Bunker Hill,' from tlii' man who^^c fatJier was in the Revolution. Most
of us are either grandciiildrm, or great-grandchildren, or some other
distant relative of those lieroes. But here is a man who is distinctly
connected with that jui-iitil. ( »ne of my earliest recollections was
going with my mother to a coneert by the Hutchinson Family, and
hearing that gentleman sing who has sung to-day, and I must say that
he looks now as he did then.

"It is mighty ap]H-opriate that we meet to-day on the anniversary of
the battle of Bunker Hill. This battle was one of the smallest of the
war, in so far as the nund)er of men engaged were ccmcerned and the
number slain, but it was fraught with more importance than any other
battle of the Revolution.

" It was the most useless battle, yet most useful conflict ever fought.
The little band of farmers knew the}' could not concpier Boston. There
was a great issue at stake on Ijoth sides. The Continentals vv-ere deter-
mined to find out if they would stand together, the British were deter-
mined to prove that the colonists would not dart' tight. When the
British were routed three times and Washington heard the news, he
said: 'The lilierty of America is assured.'

"The liattle of Bunker Hill created the Republic. Patriotism is not a
sentiment that is not to be used in everyday life exceiit in an emergency.
In the hurry of everyday life we are apt to forget sentiment and patri-
otism. We, the descendants of the" revolutionary soldiers, have been
building States for a hundred years. The issues that existed when the
battle of Bunker Hill was fought do not exist to-day, l)ut there are is-
sues, and there will be new ones to-morrow.

"There are no dudes amoiiL;- the Revolutionary stock ; they are all
workingmen, knowing that the gospel of work is the gospel of Christ.
Tliey built States witli tlie corner-stone — the Bible. The ' sword of Buir-
ker Hill 'has been turned into ]ilow-shares ; it has been tm-ned into
rails, cables and electric wires ; into ]ilates tliat protect our ships, and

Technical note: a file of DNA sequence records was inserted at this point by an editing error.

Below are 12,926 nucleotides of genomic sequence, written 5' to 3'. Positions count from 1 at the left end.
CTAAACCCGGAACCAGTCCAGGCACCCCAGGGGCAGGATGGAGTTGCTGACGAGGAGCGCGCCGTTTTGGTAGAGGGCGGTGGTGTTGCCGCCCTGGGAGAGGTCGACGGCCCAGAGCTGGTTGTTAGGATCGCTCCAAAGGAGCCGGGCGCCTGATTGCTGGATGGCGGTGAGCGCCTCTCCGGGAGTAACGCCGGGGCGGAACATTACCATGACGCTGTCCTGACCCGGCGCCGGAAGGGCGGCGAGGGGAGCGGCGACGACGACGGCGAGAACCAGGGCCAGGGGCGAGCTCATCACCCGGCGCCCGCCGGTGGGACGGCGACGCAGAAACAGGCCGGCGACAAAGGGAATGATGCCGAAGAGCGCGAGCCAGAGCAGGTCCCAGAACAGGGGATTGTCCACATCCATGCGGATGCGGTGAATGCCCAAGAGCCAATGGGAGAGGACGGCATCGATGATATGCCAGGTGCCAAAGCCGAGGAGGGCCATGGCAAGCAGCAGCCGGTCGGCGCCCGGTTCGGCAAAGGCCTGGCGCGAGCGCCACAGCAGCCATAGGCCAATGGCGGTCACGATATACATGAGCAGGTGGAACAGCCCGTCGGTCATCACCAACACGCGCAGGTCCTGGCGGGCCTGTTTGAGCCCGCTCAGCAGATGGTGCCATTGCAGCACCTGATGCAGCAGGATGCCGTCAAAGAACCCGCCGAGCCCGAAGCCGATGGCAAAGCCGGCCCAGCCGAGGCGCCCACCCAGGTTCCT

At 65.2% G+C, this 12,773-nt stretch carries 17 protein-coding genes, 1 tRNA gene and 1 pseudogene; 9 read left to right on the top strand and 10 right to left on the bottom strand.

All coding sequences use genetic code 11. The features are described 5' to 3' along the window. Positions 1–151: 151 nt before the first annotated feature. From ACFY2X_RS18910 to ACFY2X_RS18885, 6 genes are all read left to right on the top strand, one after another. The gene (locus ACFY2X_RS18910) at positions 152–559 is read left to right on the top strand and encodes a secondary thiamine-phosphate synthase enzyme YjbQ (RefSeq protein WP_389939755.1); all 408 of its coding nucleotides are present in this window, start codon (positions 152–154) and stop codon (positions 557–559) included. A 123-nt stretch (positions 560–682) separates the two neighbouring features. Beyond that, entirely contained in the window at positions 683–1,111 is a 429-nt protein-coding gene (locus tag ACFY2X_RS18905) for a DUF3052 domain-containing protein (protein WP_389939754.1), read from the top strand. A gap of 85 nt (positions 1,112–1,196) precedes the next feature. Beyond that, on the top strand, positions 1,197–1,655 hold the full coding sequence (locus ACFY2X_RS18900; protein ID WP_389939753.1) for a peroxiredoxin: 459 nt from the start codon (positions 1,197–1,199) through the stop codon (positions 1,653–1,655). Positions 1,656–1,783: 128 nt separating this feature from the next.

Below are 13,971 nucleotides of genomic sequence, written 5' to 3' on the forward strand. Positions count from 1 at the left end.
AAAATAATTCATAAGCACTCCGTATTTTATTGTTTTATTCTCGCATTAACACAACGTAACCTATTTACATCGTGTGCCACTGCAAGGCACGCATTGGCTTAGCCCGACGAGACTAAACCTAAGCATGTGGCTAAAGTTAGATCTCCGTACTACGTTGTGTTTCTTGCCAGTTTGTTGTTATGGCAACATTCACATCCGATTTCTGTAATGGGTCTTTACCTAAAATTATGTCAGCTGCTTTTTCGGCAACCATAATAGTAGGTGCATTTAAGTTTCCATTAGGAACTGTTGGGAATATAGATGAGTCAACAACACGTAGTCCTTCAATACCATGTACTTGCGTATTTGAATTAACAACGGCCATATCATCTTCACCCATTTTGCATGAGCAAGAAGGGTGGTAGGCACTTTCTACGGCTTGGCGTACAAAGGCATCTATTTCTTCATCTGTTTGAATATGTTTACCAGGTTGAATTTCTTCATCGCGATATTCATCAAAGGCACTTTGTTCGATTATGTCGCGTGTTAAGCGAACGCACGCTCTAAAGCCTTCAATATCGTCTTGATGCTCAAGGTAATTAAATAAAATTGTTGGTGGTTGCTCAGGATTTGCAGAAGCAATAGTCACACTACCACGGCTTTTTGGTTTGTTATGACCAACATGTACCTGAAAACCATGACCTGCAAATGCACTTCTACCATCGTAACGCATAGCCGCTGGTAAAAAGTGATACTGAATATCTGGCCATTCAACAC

it has made tlie ribs of the structures that I'oniprise tliis 'White City.'

208 THH HUTCiriN>;()X rA:\riTA'.

"'Tilt' Swonl (if IJimkrr Hill' >iieaks Ly evi'iy rail tliat ginls lliis
country, liy (.'Vi^ry wire ariMss tlii' pi-airirs ami iiiulrr tlie waters, liy
evt'ry iiiiprdVriiuMit in tliis great cniitiiicut ; let it lie (iiir cloiul liy day
anil mir pillar o( lire by night, leading us in that patlMvay marked nut
fur us by the heroes of the Kevolution."'

I have quoted the Chicaf/o Xews' report of the speech,
AA'hicli evoked trenieudoiis enthusiasm. I need not say
liow iniicli it pleased nie to have been able to sing thij
song Avhich })roved to be the key-note for such an out-
burst of ini[)r()mptu oratory. Later in the day, C'onmiis-
sioner Hovey, Gov. Russell and other notables held a re-
ception in the John Hancock Huilding. The Daughters
of the Revolution also gave a banquet to the invited
guests. 1 was treated with the utmost courtesy.

Tlie 19th of June was California Day, and I was in-
vited to participate in the dedication of the State Build-
ing. " O. D.,'' as Asa's son is affectionately termed hi
the family, sang with me, and we gave the song the trio
of brothers used to sing in the days of the Forty-niners,
" Ho for California." I had a very pleasant conversa-
tion with General Miles, I remember. Two days later
I saw the l)ig Ferris wdieel start. On the 24th the Hayti
Building Avas ojjened. I (juote a short description of the
ceremonies fi'om a Chicago paper:

" Ilayti is for the first time represented as a nation in a World's Fair.
Its building was formally opened on the 24th. The exercises were very
appropriately opened with a song, 'The JMillennium,' by dear old John
Hutchinson, who has so often sung in tiie cause of tlie freedom of tlie
black jieople as he now sung their triumph. Frederick Douglass and his
fellow-commissioner, Mr. Preston, were assisted in rect'i ving the guests by
Mrs. Douglass. Mr. Douglass's address was received with frcqui'ut ap-